Washington sophomore Keith Price isn't worried about comparisons to Jake Locker as he steps in as the Huskies' starting quarterback.
The only question about Washington’s new starting quarterback might be which is more permanently affixed — the smile on his face, or the football in his hand?
“He is always smiling, all the time,” said Keith Price’s mother, Shaundra. “He just smiles, no matter what he is going through. He smiles even when he is in trouble, which used to make me mad sometimes. It was like, ‘Are you trying to be funny?’ “
“I don’t know,” Keith Price said with — what else? — a smile. “I guess I just like showing my teeth.”
The smile doesn’t leave even when he’s asked yet again what it will be like to take over for Jake Locker.
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“I never even think about it,” said the redshirt sophomore, who was tabbed at the end of spring ball as the team’s starter by coach Steve Sarkisian. “I just think of it as my show now. I just try to take every day and get better. I’m not worried about what Jake did. I’m just trying to be my own self.”
That smile, and accompanying easygoing attitude, might be one of the best weapons Price has as he battles the inevitable comparisons.
“That’s the beauty of his personality,” said Sarkisian. “It’s not that he doesn’t care or doesn’t deem it important. But things just don’t rattle him. They just don’t faze him. That’s a great trait. He respects Jake and loves Jake, but I just don’t think the effect of the Jake Locker aura will ever affect him or the way he plays. It’s just not the way he is.”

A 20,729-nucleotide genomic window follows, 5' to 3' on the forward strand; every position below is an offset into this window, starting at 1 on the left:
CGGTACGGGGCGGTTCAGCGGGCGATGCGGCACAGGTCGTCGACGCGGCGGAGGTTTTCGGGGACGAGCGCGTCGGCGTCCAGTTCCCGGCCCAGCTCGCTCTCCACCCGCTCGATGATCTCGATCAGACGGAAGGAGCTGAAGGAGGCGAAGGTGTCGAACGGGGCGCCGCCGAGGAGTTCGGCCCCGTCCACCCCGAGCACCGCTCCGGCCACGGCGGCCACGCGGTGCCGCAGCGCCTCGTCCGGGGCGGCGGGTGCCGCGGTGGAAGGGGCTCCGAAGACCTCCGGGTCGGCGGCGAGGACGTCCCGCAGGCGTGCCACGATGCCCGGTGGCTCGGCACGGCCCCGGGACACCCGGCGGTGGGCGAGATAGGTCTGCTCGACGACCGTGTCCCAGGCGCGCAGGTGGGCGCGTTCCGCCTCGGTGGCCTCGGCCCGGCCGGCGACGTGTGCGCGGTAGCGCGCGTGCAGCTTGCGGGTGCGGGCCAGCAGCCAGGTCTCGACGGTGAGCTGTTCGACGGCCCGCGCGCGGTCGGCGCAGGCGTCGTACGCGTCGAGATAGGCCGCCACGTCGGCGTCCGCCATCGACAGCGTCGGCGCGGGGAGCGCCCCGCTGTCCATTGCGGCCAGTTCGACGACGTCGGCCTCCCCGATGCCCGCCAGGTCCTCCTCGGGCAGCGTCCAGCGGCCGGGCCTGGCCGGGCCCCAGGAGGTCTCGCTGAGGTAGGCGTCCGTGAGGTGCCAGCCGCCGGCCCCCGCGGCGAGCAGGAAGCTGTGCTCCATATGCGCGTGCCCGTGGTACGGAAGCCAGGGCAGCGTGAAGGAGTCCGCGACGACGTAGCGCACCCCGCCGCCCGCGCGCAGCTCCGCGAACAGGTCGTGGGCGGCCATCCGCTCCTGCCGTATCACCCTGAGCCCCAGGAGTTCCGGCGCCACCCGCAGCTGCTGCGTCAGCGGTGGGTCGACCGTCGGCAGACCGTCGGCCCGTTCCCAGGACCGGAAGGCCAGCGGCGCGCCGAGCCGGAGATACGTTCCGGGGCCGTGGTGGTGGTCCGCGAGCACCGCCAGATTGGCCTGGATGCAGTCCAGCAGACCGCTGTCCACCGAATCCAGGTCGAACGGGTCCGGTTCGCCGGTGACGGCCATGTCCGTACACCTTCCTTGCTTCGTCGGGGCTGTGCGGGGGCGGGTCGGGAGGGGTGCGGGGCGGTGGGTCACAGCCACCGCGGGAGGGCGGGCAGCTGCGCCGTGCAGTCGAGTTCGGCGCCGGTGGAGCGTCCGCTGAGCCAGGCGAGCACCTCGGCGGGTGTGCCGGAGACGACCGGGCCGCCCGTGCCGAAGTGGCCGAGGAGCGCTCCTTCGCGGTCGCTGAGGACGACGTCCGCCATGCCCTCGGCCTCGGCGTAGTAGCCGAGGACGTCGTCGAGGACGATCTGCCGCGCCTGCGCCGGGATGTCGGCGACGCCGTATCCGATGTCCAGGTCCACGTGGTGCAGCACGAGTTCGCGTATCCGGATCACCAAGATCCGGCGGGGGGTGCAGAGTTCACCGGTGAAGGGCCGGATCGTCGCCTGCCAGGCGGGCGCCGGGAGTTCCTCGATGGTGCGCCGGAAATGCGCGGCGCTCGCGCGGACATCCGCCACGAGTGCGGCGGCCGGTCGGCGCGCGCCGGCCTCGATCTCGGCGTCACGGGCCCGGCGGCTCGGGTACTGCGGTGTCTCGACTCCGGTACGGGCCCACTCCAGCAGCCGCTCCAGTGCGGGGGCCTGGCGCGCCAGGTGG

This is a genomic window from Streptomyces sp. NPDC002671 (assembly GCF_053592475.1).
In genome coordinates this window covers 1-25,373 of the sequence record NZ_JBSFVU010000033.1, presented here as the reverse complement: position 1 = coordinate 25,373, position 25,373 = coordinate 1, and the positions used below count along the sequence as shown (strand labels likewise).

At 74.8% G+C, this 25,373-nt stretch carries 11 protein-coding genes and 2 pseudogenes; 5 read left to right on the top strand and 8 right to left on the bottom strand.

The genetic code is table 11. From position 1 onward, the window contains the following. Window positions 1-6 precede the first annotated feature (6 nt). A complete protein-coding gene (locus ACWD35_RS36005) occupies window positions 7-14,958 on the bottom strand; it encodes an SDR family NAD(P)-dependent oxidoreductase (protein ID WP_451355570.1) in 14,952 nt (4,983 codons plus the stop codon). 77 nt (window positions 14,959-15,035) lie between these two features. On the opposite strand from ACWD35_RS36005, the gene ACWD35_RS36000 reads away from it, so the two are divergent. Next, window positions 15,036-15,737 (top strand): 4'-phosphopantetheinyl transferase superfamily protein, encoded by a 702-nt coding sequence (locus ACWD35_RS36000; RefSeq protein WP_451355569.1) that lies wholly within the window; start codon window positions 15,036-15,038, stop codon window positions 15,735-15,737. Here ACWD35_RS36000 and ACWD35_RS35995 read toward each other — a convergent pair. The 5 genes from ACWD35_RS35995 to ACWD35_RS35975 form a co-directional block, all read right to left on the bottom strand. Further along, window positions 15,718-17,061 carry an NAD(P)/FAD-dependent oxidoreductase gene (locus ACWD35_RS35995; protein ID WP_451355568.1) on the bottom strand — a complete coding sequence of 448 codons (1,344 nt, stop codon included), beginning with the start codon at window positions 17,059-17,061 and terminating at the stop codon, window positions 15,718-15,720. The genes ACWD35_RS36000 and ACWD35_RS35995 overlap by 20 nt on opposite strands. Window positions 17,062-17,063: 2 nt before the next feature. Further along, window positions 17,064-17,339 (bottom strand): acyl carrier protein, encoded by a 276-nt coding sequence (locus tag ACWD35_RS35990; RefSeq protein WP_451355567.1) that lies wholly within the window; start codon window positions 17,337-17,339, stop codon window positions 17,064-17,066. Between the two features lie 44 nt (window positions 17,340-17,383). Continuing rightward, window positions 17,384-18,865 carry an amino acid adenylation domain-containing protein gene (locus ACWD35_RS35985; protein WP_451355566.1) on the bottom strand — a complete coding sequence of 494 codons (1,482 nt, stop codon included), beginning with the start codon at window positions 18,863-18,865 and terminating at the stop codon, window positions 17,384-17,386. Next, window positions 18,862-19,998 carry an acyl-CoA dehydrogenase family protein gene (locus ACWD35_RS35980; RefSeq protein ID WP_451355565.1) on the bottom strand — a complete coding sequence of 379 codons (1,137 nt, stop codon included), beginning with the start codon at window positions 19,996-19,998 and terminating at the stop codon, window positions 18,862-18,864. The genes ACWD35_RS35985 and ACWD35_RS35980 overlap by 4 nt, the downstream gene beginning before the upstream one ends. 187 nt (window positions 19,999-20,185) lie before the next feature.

Who Price is, is a native of Compton, Calif., the oldest of three children, a kid who at an early age was captivated by football.
So much so, he couldn’t leave the sport behind even when the games were over.
“He would go to the movies with a football in his hands and a helmet on his head,” his mother said. “Everybody thought he was crazy.”
He would scour catalogs to buy footballs of every NFL team, placing them on top of the TV when watching games. If one team started to fall behind, he would take off that football and replace it with one of the team that was ahead.
He still sleeps with a football, saying, “I’ve done it my whole life. I don’t know. It’s crazy. I just always loved sports and growing up watching football, I had all the helmets and just always had to have a football. I’d take it to school in my backpack. I just had to have it.”
Washington safety Will Shamburger, a friend of Price’s since age 3, says even when Price has free time, he usually wants to do something football related, such as watch film.
“He’ll pick that over anything in the world,” Shamburger said. “He just loves football so much.”
Shamburger’s family runs a school that the Price kids attended growing up. In fifth grade, it was decided to let Keith try public school for a few years. It’s the one time in his life when the smile might have receded just a bit.
“It just went all bad,” Price said. “I started following in the wrong footsteps and just doing stuff that was out of character. I had always been myself, and I was just doing things that just wasn’t a part of me.”
Nothing major. Nothing like the kind of trouble that can sometimes be found in Compton — and that Price sometimes saw himself.
“He just wasn’t as studious as he was at the private school,” said his mother. “He would dress like he was a ladies man, just to try to impress the girls. We took him right out and right back in (to private school).”